Today, the Sony Corporation is a multinational conglomerate headquartered in Toyko, Japan. The company is one of the world’s largest media conglomerates and is one of the leading manufacturers of electronics, video, communication, video games consoles and IT products for the consumer and profession markets. However, Sony is better known for its high quality consumer electronics, which account for 61% of total revenues. In 2008, the company had revenues exceeding ¥7.730.00 Trillion or $78.88. (Rugman, 2009)
Modern day Sony is known for its innovative products such as; the Triniton colour television; Bravia High Definition television; Playstation video console; VAIO laptop; Music mobile phones; Walkman and Discman personal stereos.
(See Appendix B. – For a list of Sony’s product)
Culture Industry and Media Synergy
Sony is recognised as a total entertainment company. This means it is no longer simply a manufacturer of technological hardware but is an integral part of a ‘culture industry’. Sony likes to adopt a ‘media synergy’.
This term was employed to refer to a strategy, adopted by many hardware and software producing companies of attempting to synchronize and actively forge connections between directly related technologies and areas of entertainment. (du Gay, 1997)
For its audio-visual products Sony’s strategy boils down to producing audio, visual and electronic gadgets and controlling the content that goes through them. For example, Sony’s successful Playstation 2 games console allows the company to provide the hardware necessary for the firm to capture the games market. (Rugman, 2009)
The strategy reflects Sony’s ‘media synergy’ which came partly from an acknowledgment that Sony’s Walkman1 was useless without the cassette that was inserted to it, which was in turn useless without the musical recording artists and the company’s Betamax videocassette2 – recorder was useless without video-cassettes of films and music. (du Gay, 1997)
Moreover, the outright ownership of CBS (music), MGM (movies) and Sony BMG (Music) allows the company access the film and movie industry and music artists. These are forms of entertainment which are viewed and listened to via Sony’s products.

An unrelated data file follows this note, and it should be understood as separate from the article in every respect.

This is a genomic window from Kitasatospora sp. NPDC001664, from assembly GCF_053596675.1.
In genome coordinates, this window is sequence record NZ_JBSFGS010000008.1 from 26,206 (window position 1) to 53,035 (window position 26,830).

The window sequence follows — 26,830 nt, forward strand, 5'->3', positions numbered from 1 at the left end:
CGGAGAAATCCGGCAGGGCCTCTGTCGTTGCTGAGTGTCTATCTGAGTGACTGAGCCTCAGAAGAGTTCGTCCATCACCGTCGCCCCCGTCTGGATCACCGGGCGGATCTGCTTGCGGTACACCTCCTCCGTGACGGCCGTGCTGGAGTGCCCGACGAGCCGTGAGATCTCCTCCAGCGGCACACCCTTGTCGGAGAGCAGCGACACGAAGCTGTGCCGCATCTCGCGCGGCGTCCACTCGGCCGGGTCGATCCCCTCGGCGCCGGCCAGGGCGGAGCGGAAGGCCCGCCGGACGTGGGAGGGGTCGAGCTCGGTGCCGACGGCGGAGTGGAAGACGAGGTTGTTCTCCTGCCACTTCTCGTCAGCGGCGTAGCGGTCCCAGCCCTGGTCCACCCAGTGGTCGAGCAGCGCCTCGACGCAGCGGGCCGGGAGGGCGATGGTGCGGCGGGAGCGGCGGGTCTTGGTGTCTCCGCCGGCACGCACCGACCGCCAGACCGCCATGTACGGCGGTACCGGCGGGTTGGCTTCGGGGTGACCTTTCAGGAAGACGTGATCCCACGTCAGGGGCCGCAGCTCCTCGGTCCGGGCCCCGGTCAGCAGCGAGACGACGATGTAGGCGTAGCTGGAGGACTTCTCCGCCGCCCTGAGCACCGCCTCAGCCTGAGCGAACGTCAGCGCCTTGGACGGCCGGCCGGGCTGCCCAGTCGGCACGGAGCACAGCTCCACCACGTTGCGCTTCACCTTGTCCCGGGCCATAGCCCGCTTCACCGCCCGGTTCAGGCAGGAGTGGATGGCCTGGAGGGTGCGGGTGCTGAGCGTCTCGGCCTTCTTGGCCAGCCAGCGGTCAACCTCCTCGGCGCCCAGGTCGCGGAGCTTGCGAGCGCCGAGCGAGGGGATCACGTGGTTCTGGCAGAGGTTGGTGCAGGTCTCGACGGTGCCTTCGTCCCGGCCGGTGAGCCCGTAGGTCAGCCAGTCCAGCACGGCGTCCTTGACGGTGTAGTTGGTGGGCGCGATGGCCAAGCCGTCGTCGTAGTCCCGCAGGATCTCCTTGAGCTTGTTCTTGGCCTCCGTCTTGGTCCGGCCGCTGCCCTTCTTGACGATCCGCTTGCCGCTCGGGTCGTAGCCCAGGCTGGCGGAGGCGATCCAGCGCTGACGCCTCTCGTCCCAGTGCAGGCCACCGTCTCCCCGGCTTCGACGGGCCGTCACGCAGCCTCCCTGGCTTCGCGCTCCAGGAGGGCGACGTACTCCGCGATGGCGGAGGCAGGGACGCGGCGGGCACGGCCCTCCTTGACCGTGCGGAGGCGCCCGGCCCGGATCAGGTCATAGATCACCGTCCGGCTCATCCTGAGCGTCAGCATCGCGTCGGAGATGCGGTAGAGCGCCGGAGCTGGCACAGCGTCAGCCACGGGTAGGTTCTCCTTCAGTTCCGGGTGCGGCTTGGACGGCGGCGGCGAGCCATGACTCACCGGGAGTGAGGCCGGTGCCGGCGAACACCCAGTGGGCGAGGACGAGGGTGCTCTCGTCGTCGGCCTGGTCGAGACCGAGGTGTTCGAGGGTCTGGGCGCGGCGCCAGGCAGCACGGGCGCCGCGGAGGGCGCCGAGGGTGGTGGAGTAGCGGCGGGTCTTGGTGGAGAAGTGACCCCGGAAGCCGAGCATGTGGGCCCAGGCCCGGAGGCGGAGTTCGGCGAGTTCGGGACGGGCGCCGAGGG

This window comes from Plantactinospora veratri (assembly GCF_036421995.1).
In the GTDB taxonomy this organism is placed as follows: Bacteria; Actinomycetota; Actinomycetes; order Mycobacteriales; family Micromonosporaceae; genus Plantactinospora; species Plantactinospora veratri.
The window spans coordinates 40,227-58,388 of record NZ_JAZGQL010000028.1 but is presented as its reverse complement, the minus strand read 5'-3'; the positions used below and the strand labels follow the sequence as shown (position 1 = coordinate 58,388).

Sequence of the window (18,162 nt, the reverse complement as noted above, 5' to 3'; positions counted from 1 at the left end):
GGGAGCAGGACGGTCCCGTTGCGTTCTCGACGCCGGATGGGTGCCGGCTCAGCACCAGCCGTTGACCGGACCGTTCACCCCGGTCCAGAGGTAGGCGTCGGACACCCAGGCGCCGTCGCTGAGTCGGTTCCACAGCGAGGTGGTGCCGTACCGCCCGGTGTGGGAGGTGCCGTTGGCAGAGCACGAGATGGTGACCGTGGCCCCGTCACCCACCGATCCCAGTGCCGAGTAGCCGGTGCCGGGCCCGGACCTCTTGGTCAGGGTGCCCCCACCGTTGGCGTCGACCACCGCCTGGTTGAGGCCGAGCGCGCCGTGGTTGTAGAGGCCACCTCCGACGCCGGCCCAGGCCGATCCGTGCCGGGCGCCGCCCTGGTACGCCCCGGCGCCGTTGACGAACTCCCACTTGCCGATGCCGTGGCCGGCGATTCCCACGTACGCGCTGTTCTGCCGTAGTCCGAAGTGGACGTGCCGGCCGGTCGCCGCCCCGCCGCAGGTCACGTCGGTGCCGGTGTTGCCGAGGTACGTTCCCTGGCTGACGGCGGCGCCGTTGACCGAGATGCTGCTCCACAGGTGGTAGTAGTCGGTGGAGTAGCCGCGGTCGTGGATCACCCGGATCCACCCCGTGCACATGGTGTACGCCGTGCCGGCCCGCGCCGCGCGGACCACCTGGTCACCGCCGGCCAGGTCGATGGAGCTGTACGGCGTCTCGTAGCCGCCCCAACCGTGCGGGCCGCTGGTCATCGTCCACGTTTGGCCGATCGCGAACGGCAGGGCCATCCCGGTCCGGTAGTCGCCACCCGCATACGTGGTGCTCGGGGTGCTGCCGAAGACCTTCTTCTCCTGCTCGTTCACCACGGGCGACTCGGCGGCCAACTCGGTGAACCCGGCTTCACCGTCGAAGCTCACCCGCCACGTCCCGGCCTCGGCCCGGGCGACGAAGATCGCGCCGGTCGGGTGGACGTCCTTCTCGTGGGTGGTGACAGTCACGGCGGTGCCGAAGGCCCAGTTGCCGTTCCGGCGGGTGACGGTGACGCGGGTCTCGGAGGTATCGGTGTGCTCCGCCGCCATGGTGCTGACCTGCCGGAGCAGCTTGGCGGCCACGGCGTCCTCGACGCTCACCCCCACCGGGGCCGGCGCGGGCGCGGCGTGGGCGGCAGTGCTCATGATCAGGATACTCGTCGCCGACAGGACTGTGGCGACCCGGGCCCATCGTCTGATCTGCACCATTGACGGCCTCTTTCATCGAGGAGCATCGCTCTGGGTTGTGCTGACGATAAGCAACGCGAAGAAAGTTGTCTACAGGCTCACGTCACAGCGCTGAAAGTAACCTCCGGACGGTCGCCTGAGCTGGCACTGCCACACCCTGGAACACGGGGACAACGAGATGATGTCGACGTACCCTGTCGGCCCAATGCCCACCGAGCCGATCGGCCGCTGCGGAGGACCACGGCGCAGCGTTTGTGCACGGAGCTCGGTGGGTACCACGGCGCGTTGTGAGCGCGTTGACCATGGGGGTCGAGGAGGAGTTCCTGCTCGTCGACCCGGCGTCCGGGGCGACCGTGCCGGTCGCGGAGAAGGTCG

To support the company’s commitment to succeeding globally and understanding how business is performed elsewhere, the company seeks to fit into host country communities. Therefore Sony seeks to:
Strike a balance between the home culture and local culture
Participate in the local community.
In addition, Sony prefers to list the company on the local stock exchange; appoint well respected local executives to the Board of Directors; and create a local product distribution system. (du Gay, 1997)
Sony’s entry into foreign markets appears to have followed the typical internationalization process. (See Figure 1.1) The company initially obtained a license from a US company, Bell Lab, in order to recreate the transistor technology in its radio. These products were produced with success and first introduced to the local Japanese market. The products were then exported to markets of similar consuming habits. Export of these goods occurred via a distributors and then some time later through the company’s own subsidiaries. Factories were then established in different markets, where products could be produced closer to the export market and at a cost discount. The final stage of the FDI process occurred when Sony embarked upon opening its own R&D and marketing facilities, enabling lasting market presence and understanding of foreign markets.
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The growth of Sony as a company and its technologies occurred within a process of interaction between the US and Japan. As the company grew, Sony executives gained knowledge from constant visits to the US, acquired the rights to produce transistors from the US and found that North America provided a major market for its audio-visual products. The adoption of the name Sony and the standardization of products such as the Walkman were adopted with the aim of being a ‘global’ brand (du Gay, 1997)
Sony first embarked upon FDI via a wholly owned subsidiary in the US in 1960. However, over the last 60 years it has engaged in Joint Ventures (JVs), Mergers and Acquisitions (M&A) and Strategic Alliances. (E.G. Sony-Ericsson, Sony-Microsoft and Sony-Sharpe)
Throughout the 1980s two important developments indicate how Sony began actively extending its presence as a global corporation. First, the company aimed to operate in all markets across the world, to reach as many potential consumers as possible. Second, the company aimed to reorganize processes of production in such a way so that they would not be limited to the constraints of the nation state. In such a case, a particular concern was how the effectiveness and international competitiveness of Japanese companies were constrained by the value of the Japanese YEN. This meant that goods produced in Japan were more expensive when exported and in competition with those in other parts of the world. (du Gay, 1997)
To pursue these aims, Sony adopted a strategy of globalisation that involved moving their manufacturing and marketing operations to different locations around the world and setting up ‘local’ operations in different locations around the world. (du Gay, 1997)